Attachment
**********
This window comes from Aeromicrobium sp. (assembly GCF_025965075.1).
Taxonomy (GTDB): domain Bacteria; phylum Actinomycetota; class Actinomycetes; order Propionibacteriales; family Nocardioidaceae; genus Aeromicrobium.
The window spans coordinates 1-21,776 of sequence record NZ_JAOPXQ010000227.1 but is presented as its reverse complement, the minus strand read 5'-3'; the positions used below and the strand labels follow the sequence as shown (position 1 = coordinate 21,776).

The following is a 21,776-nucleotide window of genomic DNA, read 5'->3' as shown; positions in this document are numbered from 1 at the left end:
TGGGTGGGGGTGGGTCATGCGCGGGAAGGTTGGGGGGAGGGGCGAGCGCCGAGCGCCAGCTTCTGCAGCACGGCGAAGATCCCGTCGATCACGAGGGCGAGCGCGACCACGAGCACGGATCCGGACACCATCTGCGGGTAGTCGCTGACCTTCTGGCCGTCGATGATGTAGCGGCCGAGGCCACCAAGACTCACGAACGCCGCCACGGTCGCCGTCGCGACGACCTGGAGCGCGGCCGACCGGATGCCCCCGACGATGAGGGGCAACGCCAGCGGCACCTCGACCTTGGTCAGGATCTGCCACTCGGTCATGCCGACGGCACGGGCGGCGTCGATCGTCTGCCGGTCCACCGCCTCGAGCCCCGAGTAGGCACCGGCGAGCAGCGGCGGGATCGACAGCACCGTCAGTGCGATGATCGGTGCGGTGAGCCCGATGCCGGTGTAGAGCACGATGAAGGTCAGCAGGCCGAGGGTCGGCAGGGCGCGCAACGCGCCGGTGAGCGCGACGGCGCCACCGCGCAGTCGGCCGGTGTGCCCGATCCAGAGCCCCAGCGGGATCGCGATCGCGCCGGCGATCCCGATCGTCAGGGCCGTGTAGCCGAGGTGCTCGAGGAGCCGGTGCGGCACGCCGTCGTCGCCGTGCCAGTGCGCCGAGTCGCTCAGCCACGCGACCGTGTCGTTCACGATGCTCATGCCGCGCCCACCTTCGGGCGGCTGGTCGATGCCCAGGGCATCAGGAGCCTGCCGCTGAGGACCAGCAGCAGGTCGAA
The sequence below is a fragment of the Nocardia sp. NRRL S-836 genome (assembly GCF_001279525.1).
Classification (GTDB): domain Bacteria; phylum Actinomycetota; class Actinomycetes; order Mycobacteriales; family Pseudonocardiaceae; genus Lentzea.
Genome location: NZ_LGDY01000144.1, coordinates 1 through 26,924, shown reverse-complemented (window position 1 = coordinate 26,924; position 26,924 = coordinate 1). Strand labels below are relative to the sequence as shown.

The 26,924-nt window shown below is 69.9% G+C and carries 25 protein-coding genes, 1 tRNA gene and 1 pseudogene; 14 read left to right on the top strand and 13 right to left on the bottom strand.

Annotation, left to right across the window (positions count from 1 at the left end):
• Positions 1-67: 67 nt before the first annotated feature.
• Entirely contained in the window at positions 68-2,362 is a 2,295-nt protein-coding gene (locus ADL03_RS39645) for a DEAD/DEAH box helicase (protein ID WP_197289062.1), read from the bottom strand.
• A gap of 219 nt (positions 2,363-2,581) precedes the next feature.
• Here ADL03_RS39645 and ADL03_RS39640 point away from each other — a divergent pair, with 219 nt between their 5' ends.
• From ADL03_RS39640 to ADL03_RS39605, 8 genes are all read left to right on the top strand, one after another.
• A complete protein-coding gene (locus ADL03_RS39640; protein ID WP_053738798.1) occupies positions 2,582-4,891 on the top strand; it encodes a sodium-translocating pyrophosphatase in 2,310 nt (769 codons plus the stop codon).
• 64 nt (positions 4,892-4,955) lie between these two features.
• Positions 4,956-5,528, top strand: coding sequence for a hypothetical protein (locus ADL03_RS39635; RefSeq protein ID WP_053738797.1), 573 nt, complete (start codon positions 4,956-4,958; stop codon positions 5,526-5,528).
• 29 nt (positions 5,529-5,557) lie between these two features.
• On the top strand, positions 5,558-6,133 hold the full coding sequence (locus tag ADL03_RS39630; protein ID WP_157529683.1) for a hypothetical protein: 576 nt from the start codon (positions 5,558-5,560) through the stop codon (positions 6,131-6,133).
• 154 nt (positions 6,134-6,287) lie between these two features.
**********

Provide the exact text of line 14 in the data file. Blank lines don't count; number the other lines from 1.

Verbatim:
• Here ADL03_RS39645 and ADL03_RS39640 point away from each other — a divergent pair, with 219 nt between their 5' ends.